3. Let me shine: providing silent support
    The second year of my study, I was rejected from an application to a summer school in my field. I was devastated. My mentor invited me to a group meeting in another location where I could present a paper and be considered a junior scholar in my own right. I borrowed cold-weather clothes and stylish luggage from friends, packed my bags and traveled by myself for the first time since I’d become a frazzled working mother. When I met up with my mentor, I was strutting down the cobblestone path wearing a hat, boots, a sweater, and a scarf, all perfectly matched of course. It was June in Europe. There was that smirk again that I had glimpsed when I had mentioned buying the out-of-print book on Amazon. I realised I was a trifle over-enthusiastic and rather overheated. However, I delivered a well-received paper and had tremendous fun learning from the people there. Borrowed boots notwithstanding.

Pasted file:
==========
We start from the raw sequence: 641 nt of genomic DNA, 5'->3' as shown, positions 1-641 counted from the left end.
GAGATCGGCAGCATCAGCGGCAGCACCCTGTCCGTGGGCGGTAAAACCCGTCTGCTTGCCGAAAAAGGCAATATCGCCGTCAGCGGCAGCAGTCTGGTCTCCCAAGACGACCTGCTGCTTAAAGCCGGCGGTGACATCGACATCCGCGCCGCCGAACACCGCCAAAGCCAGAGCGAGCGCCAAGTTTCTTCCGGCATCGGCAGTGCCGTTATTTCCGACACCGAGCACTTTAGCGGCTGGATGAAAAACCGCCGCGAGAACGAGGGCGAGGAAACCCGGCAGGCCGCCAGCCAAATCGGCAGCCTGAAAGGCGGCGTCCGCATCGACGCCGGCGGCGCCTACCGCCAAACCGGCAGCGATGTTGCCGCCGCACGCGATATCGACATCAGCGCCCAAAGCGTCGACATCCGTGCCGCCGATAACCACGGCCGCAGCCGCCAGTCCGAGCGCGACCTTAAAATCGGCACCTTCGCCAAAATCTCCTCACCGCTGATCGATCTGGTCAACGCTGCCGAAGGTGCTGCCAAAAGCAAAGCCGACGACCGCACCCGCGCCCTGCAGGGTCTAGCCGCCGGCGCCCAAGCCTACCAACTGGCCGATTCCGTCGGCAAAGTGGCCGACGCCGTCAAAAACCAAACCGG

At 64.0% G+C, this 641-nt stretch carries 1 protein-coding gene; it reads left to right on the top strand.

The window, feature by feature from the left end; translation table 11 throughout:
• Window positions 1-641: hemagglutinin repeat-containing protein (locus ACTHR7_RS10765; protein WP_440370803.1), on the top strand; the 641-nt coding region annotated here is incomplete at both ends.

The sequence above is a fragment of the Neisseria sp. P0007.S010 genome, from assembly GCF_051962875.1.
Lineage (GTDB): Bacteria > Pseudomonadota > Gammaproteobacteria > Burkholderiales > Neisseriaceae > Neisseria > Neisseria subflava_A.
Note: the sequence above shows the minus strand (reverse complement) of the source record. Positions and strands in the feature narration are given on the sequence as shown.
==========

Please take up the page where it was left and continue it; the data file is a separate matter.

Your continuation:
4. Asking for help: showing confidence
    Whenever he travelled, he asked me to teach one of his classes. It was a simple act of faith that has done more for my confidence in myself as a scholar and teacher than anything anyone has ever said to me about the quality of my work. He acted like I was doing him the favour when he could have asked half a dozen others in my place.
  5. Believing in the outcome before it is accomplished: trust
    I spent the better part of over a year not writing anything. I was stuck. Paralysed by my need for perfection, every time I looked at the blank page I just found more reasons why I didn’t know anything about my topic even though I had passed my qualifying exams and proposals etc. with flying colours. There was no way I could do this. Every time I read something it confirmed I knew nothing. I obsessed over everything else in my life–my kid’s preschool education, my husband’s food allergies, my diet and lack of exercise. I sat for hours at my desk moving five sentences around a page for months.